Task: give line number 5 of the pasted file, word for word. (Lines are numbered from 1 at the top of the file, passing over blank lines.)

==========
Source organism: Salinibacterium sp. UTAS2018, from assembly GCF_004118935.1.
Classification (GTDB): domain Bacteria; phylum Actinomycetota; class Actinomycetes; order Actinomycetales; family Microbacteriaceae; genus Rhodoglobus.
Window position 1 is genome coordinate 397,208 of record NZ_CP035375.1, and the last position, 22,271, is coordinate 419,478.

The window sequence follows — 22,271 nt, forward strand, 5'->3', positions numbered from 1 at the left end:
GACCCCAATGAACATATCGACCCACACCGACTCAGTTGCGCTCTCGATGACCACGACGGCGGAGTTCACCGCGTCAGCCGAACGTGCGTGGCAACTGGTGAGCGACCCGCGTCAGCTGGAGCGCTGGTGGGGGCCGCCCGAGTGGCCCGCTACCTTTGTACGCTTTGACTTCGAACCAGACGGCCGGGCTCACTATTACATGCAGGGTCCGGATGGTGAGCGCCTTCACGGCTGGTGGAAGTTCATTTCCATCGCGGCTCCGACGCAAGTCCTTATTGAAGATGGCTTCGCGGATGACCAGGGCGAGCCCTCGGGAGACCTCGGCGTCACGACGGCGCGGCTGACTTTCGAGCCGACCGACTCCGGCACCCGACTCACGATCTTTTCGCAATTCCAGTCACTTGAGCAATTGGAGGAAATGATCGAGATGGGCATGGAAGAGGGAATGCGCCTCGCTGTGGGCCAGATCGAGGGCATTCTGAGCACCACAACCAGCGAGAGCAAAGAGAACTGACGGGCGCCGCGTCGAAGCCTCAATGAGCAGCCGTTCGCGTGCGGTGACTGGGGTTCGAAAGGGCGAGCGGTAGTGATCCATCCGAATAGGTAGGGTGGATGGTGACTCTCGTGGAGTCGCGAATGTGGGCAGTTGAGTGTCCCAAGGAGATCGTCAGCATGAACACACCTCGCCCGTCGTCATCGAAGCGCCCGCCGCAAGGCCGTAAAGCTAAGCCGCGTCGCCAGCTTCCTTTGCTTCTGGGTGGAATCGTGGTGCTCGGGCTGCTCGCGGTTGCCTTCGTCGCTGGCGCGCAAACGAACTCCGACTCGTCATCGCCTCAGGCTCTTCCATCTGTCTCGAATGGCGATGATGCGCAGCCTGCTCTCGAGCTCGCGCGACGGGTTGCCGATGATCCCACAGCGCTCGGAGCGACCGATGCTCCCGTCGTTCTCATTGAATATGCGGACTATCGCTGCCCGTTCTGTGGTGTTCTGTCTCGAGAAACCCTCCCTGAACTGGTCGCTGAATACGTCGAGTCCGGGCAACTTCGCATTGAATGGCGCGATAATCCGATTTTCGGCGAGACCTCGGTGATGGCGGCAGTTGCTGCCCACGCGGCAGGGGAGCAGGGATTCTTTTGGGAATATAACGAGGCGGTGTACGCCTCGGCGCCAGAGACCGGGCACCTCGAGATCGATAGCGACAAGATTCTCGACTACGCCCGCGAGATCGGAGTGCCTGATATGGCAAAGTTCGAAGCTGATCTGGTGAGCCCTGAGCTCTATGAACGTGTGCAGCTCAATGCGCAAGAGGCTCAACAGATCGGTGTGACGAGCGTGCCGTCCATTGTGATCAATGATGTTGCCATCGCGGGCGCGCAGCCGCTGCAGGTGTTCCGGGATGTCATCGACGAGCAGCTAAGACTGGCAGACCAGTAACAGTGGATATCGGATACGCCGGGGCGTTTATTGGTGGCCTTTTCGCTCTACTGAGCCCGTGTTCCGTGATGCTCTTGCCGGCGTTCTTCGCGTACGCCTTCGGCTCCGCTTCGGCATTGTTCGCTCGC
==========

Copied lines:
GACCCCAATGAACATATCGACCCACACCGACTCAGTTGCGCTCTCGATGACCACGACGGCGGAGTTCACCGCGTCAGCCGAACGTGCGTGGCAACTGGTGAGCGACCCGCGTCAGCTGGAGCGCTGGTGGGGGCCGCCCGAGTGGCCCGCTACCTTTGTACGCTTTGACTTCGAACCAGACGGCCGGGCTCACTATTACATGCAGGGTCCGGATGGTGAGCGCCTTCACGGCTGGTGGAAGTTCATTTCCATCGCGGCTCCGACGCAAGTCCTTATTGAAGATGGCTTCGCGGATGACCAGGGCGAGCCCTCGGGAGACCTCGGCGTCACGACGGCGCGGCTGACTTTCGAGCCGACCGACTCCGGCACCCGACTCACGATCTTTTCGCAATTCCAGTCACTTGAGCAATTGGAGGAAATGATCGAGATGGGCATGGAAGAGGGAATGCGCCTCGCTGTGGGCCAGATCGAGGGCATTCTGAGCACCACAACCAGCGAGAGCAAAGAGAACTGACGGGCGCCGCGTCGAAGCCTCAATGAGCAGCCGTTCGCGTGCGGTGACTGGGGTTCGAAAGGGCGAGCGGTAGTGATCCATCCGAATAGGTAGGGTGGATGGTGACTCTCGTGGAGTCGCGAATGTGGGCAGTTGAGTGTCCCAAGGAGATCGTCAGCATGAACACACCTCGCCCGTCGTCATCGAAGCGCCCGCCGCAAGGCCGTAAAGCTAAGCCGCGTCGCCAGCTTCCTTTGCTTCTGGGTGGAATCGTGGTGCTCGGGCTGCTCGCGGTTGCCTTCGTCGCTGGCGCGCAAACGAACTCCGACTCGTCATCGCCTCAGGCTCTTCCATCTGTCTCGAATGGCGATGATGCGCAGCCTGCTCTCGAGCTCGCGCGACGGGTTGCCGATGATCCCACAGCGCTCGGAGCGACCGATGCTCCCGTCGTTCTCATTGAATATGCGGACTATCGCTGCCCGTTCTGTGGTGTTCTGTCTCGAGAAACCCTCCCTGAACTGGTCGCTGAATACGTCGAGTCCGGGCAACTTCGCATTGAATGGCGCGATAATCCGATTTTCGGCGAGACCTCGGTGATGGCGGCAGTTGCTGCCCACGCGGCAGGGGAGCAGGGATTCTTTTGGGAATATAACGAGGCGGTGTACGCCTCGGCGCCAGAGACCGGGCACCTCGAGATCGATAGCGACAAGATTCTCGACTACGCCCGCGAGATCGGAGTGCCTGATATGGCAAAGTTCGAAGCTGATCTGGTGAGCCCTGAGCTCTATGAACGTGTGCAGCTCAATGCGCAAGAGGCTCAACAGATCGGTGTGACGAGCGTGCCGTCCATTGTGATCAATGATGTTGCCATCGCGGGCGCGCAGCCGCTGCAGGTGTTCCGGGATGTCATCGACGAGCAGCTAAGACTGGCAGACCAGTAACAGTGGATATCGGATACGCCGGGGCGTTTATTGGTGGCCTTTTCGCTCTACTGAGCCCGTGTTCCGTGATGCTCTTGCCGGCGTTCTTCGCGTACGCCTTCGGCTCCGCTTCGGCATTGTTCGCTCGC